Picture: REUTERS/YURI GRIPAS
Picture: REUTERS/YURI GRIPAS

“It was the best of times, it was the worst of times, it was the age of wisdom, it was the age of foolishness ...” In his opening elegy to the Tale of Two Cities, Charles Dickens captures the essence of the contradictions we experience 200-plus years later.

In Washington we see a presidency that has transformed the entire architecture of world diplomacy and economic order and in the process created an economic phenomenon — a 3%-5% unemployment rate. Across the Atlantic, in Pretoria, we see our cluster of chieftains, in their uninspired way, bicker over how to arrange the deck chairs on the SA Titanic.

In this Davos week we will see Donald Trump pilfer all the oxygen from those stuffy rooms and, in his tormenting way, again dominate the headlines. The Europeans will have their heavyweight puncher in the form of Time person-of-the-year Greta Thunberg, spouting her doom and gloom prophecies. Against this mismatched clash, the SA representatives will struggle to promote the supposed message that President Cyril Ramaphosa has perfected: that things in SA have changed (for the better!).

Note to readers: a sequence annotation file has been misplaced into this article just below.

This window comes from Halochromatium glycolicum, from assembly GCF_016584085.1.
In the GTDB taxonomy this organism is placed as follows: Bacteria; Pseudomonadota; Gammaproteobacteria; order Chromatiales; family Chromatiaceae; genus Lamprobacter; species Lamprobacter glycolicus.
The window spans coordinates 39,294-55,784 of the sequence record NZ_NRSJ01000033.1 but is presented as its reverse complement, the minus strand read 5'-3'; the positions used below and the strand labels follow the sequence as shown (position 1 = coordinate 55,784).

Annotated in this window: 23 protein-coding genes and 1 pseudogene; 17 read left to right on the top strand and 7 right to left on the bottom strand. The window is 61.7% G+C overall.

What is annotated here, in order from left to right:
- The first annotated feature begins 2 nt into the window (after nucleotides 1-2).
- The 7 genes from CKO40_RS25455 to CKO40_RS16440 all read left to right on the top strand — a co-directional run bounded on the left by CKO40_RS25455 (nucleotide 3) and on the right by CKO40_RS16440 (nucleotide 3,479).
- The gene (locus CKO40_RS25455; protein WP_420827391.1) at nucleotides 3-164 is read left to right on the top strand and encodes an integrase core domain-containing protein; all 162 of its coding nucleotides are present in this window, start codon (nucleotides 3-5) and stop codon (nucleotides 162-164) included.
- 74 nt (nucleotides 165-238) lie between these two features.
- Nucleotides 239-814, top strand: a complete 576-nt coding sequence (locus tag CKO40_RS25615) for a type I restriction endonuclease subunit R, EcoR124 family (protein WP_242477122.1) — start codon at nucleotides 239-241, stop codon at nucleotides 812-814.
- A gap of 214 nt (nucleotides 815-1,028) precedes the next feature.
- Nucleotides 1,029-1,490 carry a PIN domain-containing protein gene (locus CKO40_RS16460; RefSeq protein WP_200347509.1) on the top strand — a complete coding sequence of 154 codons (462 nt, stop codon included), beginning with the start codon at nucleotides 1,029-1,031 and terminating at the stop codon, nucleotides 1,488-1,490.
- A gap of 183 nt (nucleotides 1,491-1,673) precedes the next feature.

Those of us who are in the business of prediction for 2020 can claim, with a high level of confidence, that the IMF will have its appointed viceroy sitting in the Union Buildings before the year end, decreeing a fundamental restructuring of the postapartheid state, and that Trump will be the first impeached president to retain the presidency  for another four years.

John Catsicas
Via e-mail

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